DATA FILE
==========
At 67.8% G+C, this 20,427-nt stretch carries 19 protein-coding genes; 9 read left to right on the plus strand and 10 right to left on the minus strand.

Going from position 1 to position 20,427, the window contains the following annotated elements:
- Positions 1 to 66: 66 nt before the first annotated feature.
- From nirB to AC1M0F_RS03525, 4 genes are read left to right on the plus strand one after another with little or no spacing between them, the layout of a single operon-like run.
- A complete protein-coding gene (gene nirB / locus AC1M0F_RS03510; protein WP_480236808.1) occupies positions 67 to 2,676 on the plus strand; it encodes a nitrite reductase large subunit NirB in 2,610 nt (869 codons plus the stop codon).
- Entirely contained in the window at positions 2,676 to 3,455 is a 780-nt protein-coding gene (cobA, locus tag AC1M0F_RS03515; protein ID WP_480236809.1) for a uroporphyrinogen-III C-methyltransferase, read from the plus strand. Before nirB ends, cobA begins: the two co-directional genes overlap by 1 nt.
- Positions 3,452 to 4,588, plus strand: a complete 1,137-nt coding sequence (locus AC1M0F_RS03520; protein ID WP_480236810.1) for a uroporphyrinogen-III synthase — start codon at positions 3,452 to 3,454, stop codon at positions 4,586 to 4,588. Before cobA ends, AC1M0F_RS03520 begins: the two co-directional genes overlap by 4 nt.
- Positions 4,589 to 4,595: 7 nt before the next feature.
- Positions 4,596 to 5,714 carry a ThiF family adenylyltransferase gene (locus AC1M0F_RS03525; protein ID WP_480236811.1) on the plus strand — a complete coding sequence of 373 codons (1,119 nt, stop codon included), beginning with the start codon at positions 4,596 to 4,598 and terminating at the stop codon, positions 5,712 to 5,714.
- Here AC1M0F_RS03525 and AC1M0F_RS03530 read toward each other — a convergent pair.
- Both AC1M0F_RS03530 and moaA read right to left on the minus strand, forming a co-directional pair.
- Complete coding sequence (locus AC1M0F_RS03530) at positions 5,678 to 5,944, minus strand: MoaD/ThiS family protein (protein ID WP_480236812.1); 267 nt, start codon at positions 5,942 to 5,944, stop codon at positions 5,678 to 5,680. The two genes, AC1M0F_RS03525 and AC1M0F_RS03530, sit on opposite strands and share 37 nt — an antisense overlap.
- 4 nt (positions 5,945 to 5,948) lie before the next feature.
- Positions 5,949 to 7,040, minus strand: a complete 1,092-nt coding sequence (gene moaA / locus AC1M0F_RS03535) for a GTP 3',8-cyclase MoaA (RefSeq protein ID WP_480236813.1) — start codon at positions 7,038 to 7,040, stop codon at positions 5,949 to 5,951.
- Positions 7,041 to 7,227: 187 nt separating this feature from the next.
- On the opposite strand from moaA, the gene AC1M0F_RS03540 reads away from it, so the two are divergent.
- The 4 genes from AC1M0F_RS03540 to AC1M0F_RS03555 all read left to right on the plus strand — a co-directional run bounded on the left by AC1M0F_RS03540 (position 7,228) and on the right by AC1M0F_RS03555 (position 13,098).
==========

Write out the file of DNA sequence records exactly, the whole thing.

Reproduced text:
At 67.8% G+C, this 20,427-nt stretch carries 19 protein-coding genes; 9 read left to right on the plus strand and 10 right to left on the minus strand.

Going from position 1 to position 20,427, the window contains the following annotated elements:
- Positions 1 to 66: 66 nt before the first annotated feature.
- From nirB to AC1M0F_RS03525, 4 genes are read left to right on the plus strand one after another with little or no spacing between them, the layout of a single operon-like run.
- A complete protein-coding gene (gene nirB / locus AC1M0F_RS03510; protein WP_480236808.1) occupies positions 67 to 2,676 on the plus strand; it encodes a nitrite reductase large subunit NirB in 2,610 nt (869 codons plus the stop codon).
- Entirely contained in the window at positions 2,676 to 3,455 is a 780-nt protein-coding gene (cobA, locus tag AC1M0F_RS03515; protein ID WP_480236809.1) for a uroporphyrinogen-III C-methyltransferase, read from the plus strand. Before nirB ends, cobA begins: the two co-directional genes overlap by 1 nt.
- Positions 3,452 to 4,588, plus strand: a complete 1,137-nt coding sequence (locus AC1M0F_RS03520; protein ID WP_480236810.1) for a uroporphyrinogen-III synthase — start codon at positions 3,452 to 3,454, stop codon at positions 4,586 to 4,588. Before cobA ends, AC1M0F_RS03520 begins: the two co-directional genes overlap by 4 nt.
- Positions 4,589 to 4,595: 7 nt before the next feature.
- Positions 4,596 to 5,714 carry a ThiF family adenylyltransferase gene (locus AC1M0F_RS03525; protein ID WP_480236811.1) on the plus strand — a complete coding sequence of 373 codons (1,119 nt, stop codon included), beginning with the start codon at positions 4,596 to 4,598 and terminating at the stop codon, positions 5,712 to 5,714.
- Here AC1M0F_RS03525 and AC1M0F_RS03530 read toward each other — a convergent pair.
- Both AC1M0F_RS03530 and moaA read right to left on the minus strand, forming a co-directional pair.
- Complete coding sequence (locus AC1M0F_RS03530) at positions 5,678 to 5,944, minus strand: MoaD/ThiS family protein (protein ID WP_480236812.1); 267 nt, start codon at positions 5,942 to 5,944, stop codon at positions 5,678 to 5,680. The two genes, AC1M0F_RS03525 and AC1M0F_RS03530, sit on opposite strands and share 37 nt — an antisense overlap.
- 4 nt (positions 5,945 to 5,948) lie before the next feature.
- Positions 5,949 to 7,040, minus strand: a complete 1,092-nt coding sequence (gene moaA / locus AC1M0F_RS03535) for a GTP 3',8-cyclase MoaA (RefSeq protein ID WP_480236813.1) — start codon at positions 7,038 to 7,040, stop codon at positions 5,949 to 5,951.
- Positions 7,041 to 7,227: 187 nt separating this feature from the next.
- On the opposite strand from moaA, the gene AC1M0F_RS03540 reads away from it, so the two are divergent.
- The 4 genes from AC1M0F_RS03540 to AC1M0F_RS03555 all read left to right on the plus strand — a co-directional run bounded on the left by AC1M0F_RS03540 (position 7,228) and on the right by AC1M0F_RS03555 (position 13,098).